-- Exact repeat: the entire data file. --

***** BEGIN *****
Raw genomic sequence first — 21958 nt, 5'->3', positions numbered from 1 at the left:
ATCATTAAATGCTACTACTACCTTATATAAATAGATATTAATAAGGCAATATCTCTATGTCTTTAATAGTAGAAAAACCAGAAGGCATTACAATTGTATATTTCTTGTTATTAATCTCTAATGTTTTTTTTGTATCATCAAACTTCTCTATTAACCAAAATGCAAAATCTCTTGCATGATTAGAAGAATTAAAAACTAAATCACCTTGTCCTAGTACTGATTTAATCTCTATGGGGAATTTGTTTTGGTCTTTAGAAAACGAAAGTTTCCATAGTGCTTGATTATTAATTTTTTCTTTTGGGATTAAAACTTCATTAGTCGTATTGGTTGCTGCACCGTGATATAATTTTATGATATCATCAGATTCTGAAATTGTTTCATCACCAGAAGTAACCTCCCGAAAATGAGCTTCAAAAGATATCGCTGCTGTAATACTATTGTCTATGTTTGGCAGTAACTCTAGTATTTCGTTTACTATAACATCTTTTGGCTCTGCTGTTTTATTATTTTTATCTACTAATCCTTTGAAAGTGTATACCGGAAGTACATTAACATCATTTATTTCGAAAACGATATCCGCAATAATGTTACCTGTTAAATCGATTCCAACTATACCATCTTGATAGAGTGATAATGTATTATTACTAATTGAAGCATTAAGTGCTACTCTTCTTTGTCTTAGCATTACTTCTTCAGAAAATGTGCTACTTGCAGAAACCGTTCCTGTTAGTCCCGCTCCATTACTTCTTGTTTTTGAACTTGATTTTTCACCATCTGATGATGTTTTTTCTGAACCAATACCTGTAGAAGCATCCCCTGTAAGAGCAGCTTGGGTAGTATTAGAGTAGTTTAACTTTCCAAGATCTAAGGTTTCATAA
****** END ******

Raw genomic sequence first — 21958 nt, 5'->3', positions numbered from 1 at the left:
ATCATTAAATGCTACTACTACCTTATATAAATAGATATTAATAAGGCAATATCTCTATGTCTTTAATAGTAGAAAAACCAGAAGGCATTACAATTGTATATTTCTTGTTATTAATCTCTAATGTTTTTTTTGTATCATCAAACTTCTCTATTAACCAAAATGCAAAATCTCTTGCATGATTAGAAGAATTAAAAACTAAATCACCTTGTCCTAGTACTGATTTAATCTCTATGGGGAATTTGTTTTGGTCTTTAGAAAACGAAAGTTTCCATAGTGCTTGATTATTAATTTTTTCTTTTGGGATTAAAACTTCATTAGTCGTATTGGTTGCTGCACCGTGATATAATTTTATGATATCATCAGATTCTGAAATTGTTTCATCACCAGAAGTAACCTCCCGAAAATGAGCTTCAAAAGATATCGCTGCTGTAATACTATTGTCTATGTTTGGCAGTAACTCTAGTATTTCGTTTACTATAACATCTTTTGGCTCTGCTGTTTTATTATTTTTATCTACTAATCCTTTGAAAGTGTATACCGGAAGTACATTAACATCATTTATTTCGAAAACGATATCCGCAATAATGTTACCTGTTAAATCGATTCCAACTATACCATCTTGATAGAGTGATAATGTATTATTACTAATTGAAGCATTAAGTGCTACTCTTCTTTGTCTTAGCATTACTTCTTCAGAAAATGTGCTACTTGCAGAAACCGTTCCTGTTAGTCCCGCTCCATTACTTCTTGTTTTTGAACTTGATTTTTCACCATCTGATGATGTTTTTTCTGAACCAATACCTGTAGAAGCATCCCCTGTAAGAGCAGCTTGGGTAGTATTAGAGTAGTTTAACTTTCCAAGATCTAAGGTTTCATAA